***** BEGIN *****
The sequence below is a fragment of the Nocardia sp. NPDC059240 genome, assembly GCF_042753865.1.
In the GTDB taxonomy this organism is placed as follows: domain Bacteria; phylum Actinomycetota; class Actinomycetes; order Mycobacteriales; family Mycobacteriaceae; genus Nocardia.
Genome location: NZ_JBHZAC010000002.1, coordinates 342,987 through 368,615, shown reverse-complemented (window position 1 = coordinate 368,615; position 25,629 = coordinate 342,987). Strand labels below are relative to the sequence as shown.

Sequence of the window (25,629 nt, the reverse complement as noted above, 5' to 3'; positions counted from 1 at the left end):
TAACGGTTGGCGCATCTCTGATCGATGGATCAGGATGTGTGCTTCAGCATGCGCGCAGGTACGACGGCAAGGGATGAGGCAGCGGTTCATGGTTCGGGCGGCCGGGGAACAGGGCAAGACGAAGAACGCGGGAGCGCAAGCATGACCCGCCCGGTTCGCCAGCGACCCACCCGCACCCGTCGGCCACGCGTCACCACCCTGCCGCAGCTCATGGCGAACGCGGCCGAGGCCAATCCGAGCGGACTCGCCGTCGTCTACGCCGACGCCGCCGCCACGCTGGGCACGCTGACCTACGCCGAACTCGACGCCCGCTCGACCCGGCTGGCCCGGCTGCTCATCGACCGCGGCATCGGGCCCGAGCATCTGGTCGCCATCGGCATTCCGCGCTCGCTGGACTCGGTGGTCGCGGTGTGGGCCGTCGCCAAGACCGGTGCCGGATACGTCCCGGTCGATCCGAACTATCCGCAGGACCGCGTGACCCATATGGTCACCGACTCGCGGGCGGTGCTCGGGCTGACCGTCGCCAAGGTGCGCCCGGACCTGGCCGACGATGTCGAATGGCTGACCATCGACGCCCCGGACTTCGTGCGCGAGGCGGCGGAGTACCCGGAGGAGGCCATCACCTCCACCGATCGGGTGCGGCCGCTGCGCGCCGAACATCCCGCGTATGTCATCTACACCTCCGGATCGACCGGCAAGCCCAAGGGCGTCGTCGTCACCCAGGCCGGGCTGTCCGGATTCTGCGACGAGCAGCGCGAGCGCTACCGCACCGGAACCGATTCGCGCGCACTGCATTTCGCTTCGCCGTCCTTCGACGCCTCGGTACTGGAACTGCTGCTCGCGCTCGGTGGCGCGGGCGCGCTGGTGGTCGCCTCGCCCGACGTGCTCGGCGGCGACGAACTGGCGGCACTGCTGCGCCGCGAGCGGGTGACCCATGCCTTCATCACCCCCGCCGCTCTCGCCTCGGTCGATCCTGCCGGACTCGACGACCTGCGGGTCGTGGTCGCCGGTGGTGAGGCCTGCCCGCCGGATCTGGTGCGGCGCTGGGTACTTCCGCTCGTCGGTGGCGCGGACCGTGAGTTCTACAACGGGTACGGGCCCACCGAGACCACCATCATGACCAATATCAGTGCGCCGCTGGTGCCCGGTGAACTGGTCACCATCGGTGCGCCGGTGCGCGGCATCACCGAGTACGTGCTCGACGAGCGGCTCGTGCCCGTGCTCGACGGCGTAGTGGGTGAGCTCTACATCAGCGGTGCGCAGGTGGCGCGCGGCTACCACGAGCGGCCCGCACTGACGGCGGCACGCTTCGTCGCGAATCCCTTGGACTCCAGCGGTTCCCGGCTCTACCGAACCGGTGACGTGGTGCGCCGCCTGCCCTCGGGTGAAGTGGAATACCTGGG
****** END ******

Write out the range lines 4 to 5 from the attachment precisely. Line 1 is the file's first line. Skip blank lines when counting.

Sequence of the window (25,629 nt, the reverse complement as noted above, 5' to 3'; positions counted from 1 at the left end):
TAACGGTTGGCGCATCTCTGATCGATGGATCAGGATGTGTGCTTCAGCATGCGCGCAGGTACGACGGCAAGGGATGAGGCAGCGGTTCATGGTTCGGGCGGCCGGGGAACAGGGCAAGACGAAGAACGCGGGAGCGCAAGCATGACCCGCCCGGTTCGCCAGCGACCCACCCGCACCCGTCGGCCACGCGTCACCACCCTGCCGCAGCTCATGGCGAACGCGGCCGAGGCCAATCCGAGCGGACTCGCCGTCGTCTACGCCGACGCCGCCGCCACGCTGGGCACGCTGACCTACGCCGAACTCGACGCCCGCTCGACCCGGCTGGCCCGGCTGCTCATCGACCGCGGCATCGGGCCCGAGCATCTGGTCGCCATCGGCATTCCGCGCTCGCTGGACTCGGTGGTCGCGGTGTGGGCCGTCGCCAAGACCGGTGCCGGATACGTCCCGGTCGATCCGAACTATCCGCAGGACCGCGTGACCCATATGGTCACCGACTCGCGGGCGGTGCTCGGGCTGACCGTCGCCAAGGTGCGCCCGGACCTGGCCGACGATGTCGAATGGCTGACCATCGACGCCCCGGACTTCGTGCGCGAGGCGGCGGAGTACCCGGAGGAGGCCATCACCTCCACCGATCGGGTGCGGCCGCTGCGCGCCGAACATCCCGCGTATGTCATCTACACCTCCGGATCGACCGGCAAGCCCAAGGGCGTCGTCGTCACCCAGGCCGGGCTGTCCGGATTCTGCGACGAGCAGCGCGAGCGCTACCGCACCGGAACCGATTCGCGCGCACTGCATTTCGCTTCGCCGTCCTTCGACGCCTCGGTACTGGAACTGCTGCTCGCGCTCGGTGGCGCGGGCGCGCTGGTGGTCGCCTCGCCCGACGTGCTCGGCGGCGACGAACTGGCGGCACTGCTGCGCCGCGAGCGGGTGACCCATGCCTTCATCACCCCCGCCGCTCTCGCCTCGGTCGATCCTGCCGGACTCGACGACCTGCGGGTCGTGGTCGCCGGTGGTGAGGCCTGCCCGCCGGATCTGGTGCGGCGCTGGGTACTTCCGCTCGTCGGTGGCGCGGACCGTGAGTTCTACAACGGGTACGGGCCCACCGAGACCACCATCATGACCAATATCAGTGCGCCGCTGGTGCCCGGTGAACTGGTCACCATCGGTGCGCCGGTGCGCGGCATCACCGAGTACGTGCTCGACGAGCGGCTCGTGCCCGTGCTCGACGGCGTAGTGGGTGAGCTCTACATCAGCGGTGCGCAGGTGGCGCGCGGCTACCACGAGCGGCCCGCACTGACGGCGGCACGCTTCGTCGCGAATCCCTTGGACTCCAGCGGTTCCCGGCTCTACCGAACCGGTGACGTGGTGCGCCGCCTGCCCTCGGGTGAAGTGGAATACCTGGG